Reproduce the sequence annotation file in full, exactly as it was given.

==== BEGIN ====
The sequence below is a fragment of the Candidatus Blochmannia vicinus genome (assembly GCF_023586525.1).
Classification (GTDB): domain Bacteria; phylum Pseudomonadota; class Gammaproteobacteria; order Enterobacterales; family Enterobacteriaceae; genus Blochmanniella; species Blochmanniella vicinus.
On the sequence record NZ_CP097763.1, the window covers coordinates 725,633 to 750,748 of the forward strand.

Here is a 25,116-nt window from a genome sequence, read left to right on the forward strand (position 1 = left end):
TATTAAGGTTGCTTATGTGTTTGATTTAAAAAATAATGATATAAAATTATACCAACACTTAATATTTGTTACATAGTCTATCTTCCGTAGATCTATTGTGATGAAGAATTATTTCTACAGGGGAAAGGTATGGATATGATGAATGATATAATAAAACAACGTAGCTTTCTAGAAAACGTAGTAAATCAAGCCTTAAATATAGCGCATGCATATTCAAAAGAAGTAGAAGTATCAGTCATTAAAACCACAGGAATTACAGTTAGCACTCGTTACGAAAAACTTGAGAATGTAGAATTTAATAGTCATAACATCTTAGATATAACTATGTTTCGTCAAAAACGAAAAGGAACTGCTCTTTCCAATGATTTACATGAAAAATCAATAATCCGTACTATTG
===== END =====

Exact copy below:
The sequence below is a fragment of the Candidatus Blochmannia vicinus genome (assembly GCF_023586525.1).
Classification (GTDB): domain Bacteria; phylum Pseudomonadota; class Gammaproteobacteria; order Enterobacterales; family Enterobacteriaceae; genus Blochmanniella; species Blochmanniella vicinus.
On the sequence record NZ_CP097763.1, the window covers coordinates 725,633 to 750,748 of the forward strand.

Here is a 25,116-nt window from a genome sequence, read left to right on the forward strand (position 1 = left end):
TATTAAGGTTGCTTATGTGTTTGATTTAAAAAATAATGATATAAAATTATACCAACACTTAATATTTGTTACATAGTCTATCTTCCGTAGATCTATTGTGATGAAGAATTATTTCTACAGGGGAAAGGTATGGATATGATGAATGATATAATAAAACAACGTAGCTTTCTAGAAAACGTAGTAAATCAAGCCTTAAATATAGCGCATGCATATTCAAAAGAAGTAGAAGTATCAGTCATTAAAACCACAGGAATTACAGTTAGCACTCGTTACGAAAAACTTGAGAATGTAGAATTTAATAGTCATAACATCTTAGATATAACTATGTTTCGTCAAAAACGAAAAGGAACTGCTCTTTCCAATGATTTACATGAAAAATCAATAATCCGTACTATTG